Uzbekistan acknowledges 18 dead in anti-government unrest

The Uzbek prosecutor’s office on Monday (July 4th) reported 18 dead during the unrest that opposed anti-government protesters and security forces in the northwest of the country at the end of last week.Uzbekistana country where no opposition is tolerated.

This new episode of violence is added to the long list of clashes, riots, repressions and confrontations which regularly shake the former Soviet republics of Central Asia over which Russia exercises a great influence.

“Eighteen people died of their injuries during the mass unrest in Nukus,” said, according to the agency Ria Novosti, Abror Mamatov, representative of the prosecution, during a briefing devoted to these events. The Uzbek national guard for its part reported 243 injuries.

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The President of Uzbekistan, Chavkat Mirzioev, had admitted on Sunday ” victims “among civilians and police, following protests on Friday 1is and Saturday July 2 to denounce a constitutional reform project reducing the autonomy of Karakalpakistan, a poor region in northwestern Uzbekistan of which Nukus is the capital.

The representative of the prosecution announced the opening of an investigation for “attack against the constitutional order of the country”.

The sequence of events remains very vague, the authorities having cut most of the means of communication during the clashes. A few videos have leaked on the internet, showing injured and unconscious people.

Saturday 1is July, a month-long state of emergency was declared in the region. At the same time, the Uzbek president has promised to withdraw the decried constitutional amendments.

Shavkat Mirzioev also accused the protest organizers of “hiding behind slogans” policies to seek “take control of official local government buildings” and to seize weapons.

Often suppressed opposition

Since its independence to the fall of the USSR, Uzbekistan has never let any opposition emerge.

Came to power in 2016 on the death of his predecessor Islam Karimov, Chavkat Mirzioev, until then Prime Minister, carried out important economic and social reforms, also promising timid measures of political liberalization.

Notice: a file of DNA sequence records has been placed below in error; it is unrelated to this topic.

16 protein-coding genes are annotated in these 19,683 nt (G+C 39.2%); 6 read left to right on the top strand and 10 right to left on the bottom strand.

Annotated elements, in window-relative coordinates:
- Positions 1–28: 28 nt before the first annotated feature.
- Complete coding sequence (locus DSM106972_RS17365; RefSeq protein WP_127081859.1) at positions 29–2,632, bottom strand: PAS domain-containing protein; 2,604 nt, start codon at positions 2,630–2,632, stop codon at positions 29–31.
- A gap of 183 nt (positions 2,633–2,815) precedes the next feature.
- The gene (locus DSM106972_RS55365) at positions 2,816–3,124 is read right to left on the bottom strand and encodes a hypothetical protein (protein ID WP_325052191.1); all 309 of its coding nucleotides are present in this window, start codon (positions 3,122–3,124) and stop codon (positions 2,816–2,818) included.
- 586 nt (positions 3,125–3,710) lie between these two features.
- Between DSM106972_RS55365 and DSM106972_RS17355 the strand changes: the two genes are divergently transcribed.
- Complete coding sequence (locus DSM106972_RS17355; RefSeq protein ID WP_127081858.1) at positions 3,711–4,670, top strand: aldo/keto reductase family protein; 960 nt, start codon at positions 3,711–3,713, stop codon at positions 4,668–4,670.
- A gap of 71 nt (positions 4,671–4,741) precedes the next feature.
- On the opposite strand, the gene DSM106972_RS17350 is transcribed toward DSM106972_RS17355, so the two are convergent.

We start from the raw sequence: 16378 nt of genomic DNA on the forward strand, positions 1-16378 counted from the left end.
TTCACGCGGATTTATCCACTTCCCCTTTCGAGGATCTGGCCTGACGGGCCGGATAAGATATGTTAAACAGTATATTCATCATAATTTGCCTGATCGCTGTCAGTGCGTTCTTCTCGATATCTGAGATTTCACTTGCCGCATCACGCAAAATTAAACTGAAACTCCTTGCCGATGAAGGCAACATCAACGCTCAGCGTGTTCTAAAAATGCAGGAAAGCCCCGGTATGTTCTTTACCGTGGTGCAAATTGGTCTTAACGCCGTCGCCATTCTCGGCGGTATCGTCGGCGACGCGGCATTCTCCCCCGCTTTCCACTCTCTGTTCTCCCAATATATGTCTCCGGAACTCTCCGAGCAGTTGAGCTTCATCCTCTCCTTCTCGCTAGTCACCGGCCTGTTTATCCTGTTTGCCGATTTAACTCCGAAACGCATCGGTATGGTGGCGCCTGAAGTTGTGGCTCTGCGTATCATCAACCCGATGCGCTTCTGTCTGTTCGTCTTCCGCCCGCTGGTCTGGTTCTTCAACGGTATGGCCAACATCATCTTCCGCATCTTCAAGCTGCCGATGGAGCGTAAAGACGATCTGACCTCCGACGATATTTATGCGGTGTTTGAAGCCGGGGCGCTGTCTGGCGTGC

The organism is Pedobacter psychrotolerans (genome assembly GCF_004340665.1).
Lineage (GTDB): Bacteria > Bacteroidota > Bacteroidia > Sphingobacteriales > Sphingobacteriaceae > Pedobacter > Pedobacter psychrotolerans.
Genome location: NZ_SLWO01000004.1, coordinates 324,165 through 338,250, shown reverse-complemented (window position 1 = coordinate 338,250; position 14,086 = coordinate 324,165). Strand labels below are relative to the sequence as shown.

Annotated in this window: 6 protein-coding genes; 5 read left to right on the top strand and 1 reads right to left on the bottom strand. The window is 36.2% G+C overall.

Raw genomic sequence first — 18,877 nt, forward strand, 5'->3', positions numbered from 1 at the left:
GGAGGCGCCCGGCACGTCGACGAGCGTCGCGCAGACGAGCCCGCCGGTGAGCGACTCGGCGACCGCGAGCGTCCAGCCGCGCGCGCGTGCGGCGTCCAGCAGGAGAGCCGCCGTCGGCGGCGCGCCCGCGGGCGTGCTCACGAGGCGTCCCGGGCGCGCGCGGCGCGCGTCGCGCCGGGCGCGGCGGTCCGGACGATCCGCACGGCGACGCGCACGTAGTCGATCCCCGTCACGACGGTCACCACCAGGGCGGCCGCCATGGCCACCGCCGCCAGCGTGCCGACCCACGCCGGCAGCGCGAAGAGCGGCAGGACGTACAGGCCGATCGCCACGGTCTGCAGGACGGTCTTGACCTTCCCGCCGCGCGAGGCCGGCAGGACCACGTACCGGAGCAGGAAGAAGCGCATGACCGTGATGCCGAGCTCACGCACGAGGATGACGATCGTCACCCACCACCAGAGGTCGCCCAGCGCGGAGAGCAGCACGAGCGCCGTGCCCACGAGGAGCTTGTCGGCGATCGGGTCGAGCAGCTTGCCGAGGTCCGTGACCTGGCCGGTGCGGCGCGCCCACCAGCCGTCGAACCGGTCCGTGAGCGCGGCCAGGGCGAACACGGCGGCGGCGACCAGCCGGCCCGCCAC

Re-elected last year, it has more recently given a turn of the screw. The Head of State wants to reform the Constitution so that it allows him to stay in power longer.

The Nukus unrest is the most serious internal crisis that President Mirzioev has faced so far.

In 2005, Islam Karimov had bloodily suppressed demonstrations in Andijan (east). Hundreds of people died there.

The Kremlin, a traditional ally of Tashkent, judged the events in Nukus to be “an internal matter”.

The European Union, which has encouraged reform efforts in recent years, has called for a “transparent and independent investigation” and regretted “loss of human life”. She noted that the President had withdrawn from the controversial amendments, while calling on her to “ensure human rights”.

A troubled region

Uzbekistan, bordering Afghanistan, is by far the most populated of the countries of ex-Soviet Central Asia with some 35 million inhabitants.

In January, another authoritarian state in the region, Kazakhstan, crushed a vast protest movement, killing more than 230 people. These events came as a shock, as this country had until then been considered the most stable and prosperous in the region.

Neighboring countries have also experienced turbulent times in the recent past, with Tajikistan and Kyrgyzstan, for example, regularly clashing over their common border, notably due to conflicts over access to land and water.

The Tajik authorities have also just carried out an operation presented as “counter-terrorism” to neutralize influential local figures in the Gorno-Badakhshan Autonomous Region (BGAO), a vast mountainous area of ​​the Pamir Mountains.

Kyrgyzstan has experienced three revolutions since 2005 (2005, 2010, 2020), as well as serious ethnic violence targeting the Uzbek minority in 2010 in the south of the country.

Russia supports the powers in place in these countries which it considers to belong to its own backyard.

Central Asia, at the crossroads between South Asia, China, Europe and Russia, has vast natural resources (hydrocarbons, minerals) which arouse Russian, Chinese and Western covetousness.

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